IV. Here is God’s denial of the prophet’s request for a mitigation of the judgement and his justification of himself in that denial, Ezek. 9:9, 10. 1. Nothing could be said in extenuation of this sin. God was willing to show mercy as the prophet could desire; he always is so. But here the case will not admit of it; it is such that mercy cannot be granted without wrong to justice; and it is not fit that one attribute of God should be glorified at the expense of another. Isa. it any pleasure to the Almighty that he should destroy, especially that he should destroy Israel? By no means. But the truth is their crimes are so flagrant that the reprieve of the sinners would be a connivance at the sin: “The iniquity of the house of Judah and Israel is exceedingly great; there is no suffering them to go on at this rate. The land is filled with the innocent blood, and, when the city courts are appealed to for the defence of injured innocency, the remedy is as bad as the disease, for the city is full of perverseness, or wrestling of judgement; and that which they support themselves with in this iniquity is the same atheistical profane principle with which they flattered themselves in their idolatry, Ezek. 8:12. The Lord has forsaken the earth, and left it to us to do what we will in it; he will not intermeddle in the affairs of it; and, whatever wrong we do, he sees not; he either knows it not, or will not take cognizance of it.” Now how can those expect benefit by the mercy of God who thus bid defiance to his justice? No; nothing can be offered by an advocate in excuse of the crimes while the criminal puts in such a plea as this in his own vindication; and therefore. 2. Nothing can be done to mitigate the sentence (Ezek. 9:10): “Whatever thou thinkest of it, as for me, my eye shall not spare, neither will I have pity; I have borne with them as long as it was fit that such impudent sinners should be borne with; and therefore now I will recompense their way on their head.” Note, Sinners sink and perish under the weight of their own sins; it is their own way, which they deliberately chose rather than the way of Go aca d, and which they obstinately persisted in, in contempt of the word of God, that is recompensed on them. Great iniquities justify God in great severities; nay, he is ready to justify himself, as he does here to the prophet, for he will be clear when he judges.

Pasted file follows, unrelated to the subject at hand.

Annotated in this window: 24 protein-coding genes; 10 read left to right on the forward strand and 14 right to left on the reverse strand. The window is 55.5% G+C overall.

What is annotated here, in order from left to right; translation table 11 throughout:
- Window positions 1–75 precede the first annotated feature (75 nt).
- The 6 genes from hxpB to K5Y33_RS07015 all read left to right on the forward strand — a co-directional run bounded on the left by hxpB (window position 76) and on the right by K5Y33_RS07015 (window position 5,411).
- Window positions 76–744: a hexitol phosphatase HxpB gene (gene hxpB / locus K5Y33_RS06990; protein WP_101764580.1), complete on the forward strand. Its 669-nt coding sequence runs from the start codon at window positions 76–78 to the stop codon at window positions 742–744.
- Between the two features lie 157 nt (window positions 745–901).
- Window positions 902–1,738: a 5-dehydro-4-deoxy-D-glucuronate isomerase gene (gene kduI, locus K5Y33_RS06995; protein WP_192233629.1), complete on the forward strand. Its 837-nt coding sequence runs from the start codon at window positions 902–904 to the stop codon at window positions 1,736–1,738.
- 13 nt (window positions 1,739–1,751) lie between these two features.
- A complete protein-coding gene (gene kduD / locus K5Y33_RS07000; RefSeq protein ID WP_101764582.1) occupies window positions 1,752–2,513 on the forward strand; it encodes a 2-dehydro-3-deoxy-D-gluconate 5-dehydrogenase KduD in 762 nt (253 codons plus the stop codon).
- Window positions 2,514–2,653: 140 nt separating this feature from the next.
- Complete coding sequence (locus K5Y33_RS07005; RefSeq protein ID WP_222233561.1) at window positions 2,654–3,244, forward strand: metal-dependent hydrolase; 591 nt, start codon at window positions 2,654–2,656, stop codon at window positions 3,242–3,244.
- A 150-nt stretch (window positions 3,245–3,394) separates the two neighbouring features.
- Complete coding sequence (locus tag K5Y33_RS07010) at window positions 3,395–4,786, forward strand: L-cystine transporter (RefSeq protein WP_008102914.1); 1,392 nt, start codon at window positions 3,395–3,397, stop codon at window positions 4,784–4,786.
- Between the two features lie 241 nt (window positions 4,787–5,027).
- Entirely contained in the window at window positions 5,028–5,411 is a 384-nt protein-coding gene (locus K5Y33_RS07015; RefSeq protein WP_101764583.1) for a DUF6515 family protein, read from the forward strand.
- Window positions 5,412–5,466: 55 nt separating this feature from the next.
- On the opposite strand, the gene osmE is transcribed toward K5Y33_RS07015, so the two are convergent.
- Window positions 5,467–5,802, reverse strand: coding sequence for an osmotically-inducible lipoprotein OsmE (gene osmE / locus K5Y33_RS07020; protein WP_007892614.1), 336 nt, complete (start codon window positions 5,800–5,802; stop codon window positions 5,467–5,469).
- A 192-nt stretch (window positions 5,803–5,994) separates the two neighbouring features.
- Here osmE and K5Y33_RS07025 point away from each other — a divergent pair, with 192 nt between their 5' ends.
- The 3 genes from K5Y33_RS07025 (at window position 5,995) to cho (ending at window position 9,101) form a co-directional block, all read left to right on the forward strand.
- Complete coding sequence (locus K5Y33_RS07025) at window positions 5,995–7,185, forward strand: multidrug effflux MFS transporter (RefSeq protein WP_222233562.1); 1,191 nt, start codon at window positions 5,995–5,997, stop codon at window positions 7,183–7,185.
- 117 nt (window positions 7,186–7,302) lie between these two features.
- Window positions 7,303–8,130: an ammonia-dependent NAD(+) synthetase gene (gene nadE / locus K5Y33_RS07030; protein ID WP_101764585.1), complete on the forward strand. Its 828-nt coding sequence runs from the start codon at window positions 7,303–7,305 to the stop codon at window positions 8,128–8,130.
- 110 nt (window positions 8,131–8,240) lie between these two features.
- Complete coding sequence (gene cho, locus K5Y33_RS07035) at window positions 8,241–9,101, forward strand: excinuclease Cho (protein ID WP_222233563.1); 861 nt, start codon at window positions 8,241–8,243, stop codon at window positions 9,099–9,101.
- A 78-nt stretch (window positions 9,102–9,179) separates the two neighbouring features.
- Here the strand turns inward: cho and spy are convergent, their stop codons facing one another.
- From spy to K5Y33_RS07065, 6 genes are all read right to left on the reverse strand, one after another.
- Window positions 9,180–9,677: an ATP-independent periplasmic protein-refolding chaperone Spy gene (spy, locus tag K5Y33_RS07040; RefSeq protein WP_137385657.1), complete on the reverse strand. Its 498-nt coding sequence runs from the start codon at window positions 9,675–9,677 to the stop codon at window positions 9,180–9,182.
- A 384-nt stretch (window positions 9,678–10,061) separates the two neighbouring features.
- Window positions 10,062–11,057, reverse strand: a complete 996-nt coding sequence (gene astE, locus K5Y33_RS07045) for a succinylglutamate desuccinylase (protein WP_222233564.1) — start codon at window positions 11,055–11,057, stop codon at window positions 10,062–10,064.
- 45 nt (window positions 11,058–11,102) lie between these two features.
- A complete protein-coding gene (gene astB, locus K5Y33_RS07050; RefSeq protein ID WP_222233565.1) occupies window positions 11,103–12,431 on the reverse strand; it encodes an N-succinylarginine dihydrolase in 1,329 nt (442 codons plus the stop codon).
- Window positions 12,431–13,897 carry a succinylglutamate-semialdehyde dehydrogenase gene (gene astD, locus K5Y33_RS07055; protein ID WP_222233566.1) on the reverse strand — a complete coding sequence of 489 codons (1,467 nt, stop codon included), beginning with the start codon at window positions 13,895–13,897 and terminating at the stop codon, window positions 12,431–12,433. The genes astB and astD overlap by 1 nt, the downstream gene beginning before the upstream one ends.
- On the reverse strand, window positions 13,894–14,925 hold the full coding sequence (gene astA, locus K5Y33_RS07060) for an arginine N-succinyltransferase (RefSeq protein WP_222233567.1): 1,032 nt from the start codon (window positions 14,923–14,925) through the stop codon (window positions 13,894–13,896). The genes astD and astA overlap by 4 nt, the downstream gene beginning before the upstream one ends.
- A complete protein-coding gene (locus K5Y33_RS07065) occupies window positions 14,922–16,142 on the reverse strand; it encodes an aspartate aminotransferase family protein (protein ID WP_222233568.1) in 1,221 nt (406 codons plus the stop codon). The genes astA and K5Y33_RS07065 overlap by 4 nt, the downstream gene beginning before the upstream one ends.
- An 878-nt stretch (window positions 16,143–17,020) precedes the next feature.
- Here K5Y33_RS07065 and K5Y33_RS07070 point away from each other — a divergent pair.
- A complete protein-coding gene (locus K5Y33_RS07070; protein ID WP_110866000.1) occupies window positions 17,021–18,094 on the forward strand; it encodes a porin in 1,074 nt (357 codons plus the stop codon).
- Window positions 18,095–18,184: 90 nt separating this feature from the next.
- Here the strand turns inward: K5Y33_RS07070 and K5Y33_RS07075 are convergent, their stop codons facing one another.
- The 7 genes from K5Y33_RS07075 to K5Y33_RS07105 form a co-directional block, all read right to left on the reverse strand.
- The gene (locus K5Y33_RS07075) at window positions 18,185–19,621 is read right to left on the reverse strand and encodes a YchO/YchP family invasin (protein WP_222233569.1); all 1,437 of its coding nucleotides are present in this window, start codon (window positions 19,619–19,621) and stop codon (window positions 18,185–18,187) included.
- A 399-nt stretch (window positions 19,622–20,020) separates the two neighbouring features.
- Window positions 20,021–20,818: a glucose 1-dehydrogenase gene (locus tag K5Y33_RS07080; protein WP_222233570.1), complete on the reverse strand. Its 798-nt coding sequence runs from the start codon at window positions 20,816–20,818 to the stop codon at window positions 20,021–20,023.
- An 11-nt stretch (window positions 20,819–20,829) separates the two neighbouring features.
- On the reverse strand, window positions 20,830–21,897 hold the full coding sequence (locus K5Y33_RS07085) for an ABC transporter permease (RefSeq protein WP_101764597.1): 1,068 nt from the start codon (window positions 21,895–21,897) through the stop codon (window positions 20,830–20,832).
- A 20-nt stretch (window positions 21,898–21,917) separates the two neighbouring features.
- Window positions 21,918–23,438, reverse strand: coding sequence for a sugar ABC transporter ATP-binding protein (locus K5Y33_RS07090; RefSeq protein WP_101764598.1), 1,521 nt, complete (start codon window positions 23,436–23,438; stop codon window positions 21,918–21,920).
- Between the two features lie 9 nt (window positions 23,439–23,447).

V. Here is a return made of the writ of protection which was issued out for the securing of those that mourned in Zion (Ezek. 9:11): The man clothed with linen reported the matter, gave an account of what he had done in pursuance of his commission; he had found out all that mourned in secret for the sins of the land, and cried out against them by a public testimony, and had marked them all in the forehead. Lord, I have done as thou hast commanded me. We do not find that those who were commissioned to destroy reported what destruction they had made, but he who was appointed to protect reported his matter; for it would be more pleasing both to God and to the prophet to hear of those that were saved than of those that perished. Or this report was made now because the thing was finished, whereas the destroying work would be a work of time, and when it was brought to an end then the report should be made. See how faithful Christ is to the trust reposed in him. Isa. he commanded to secure eternal life to the chosen remnant? He has done as was commanded him. Of all that thou hast given me I have lost none.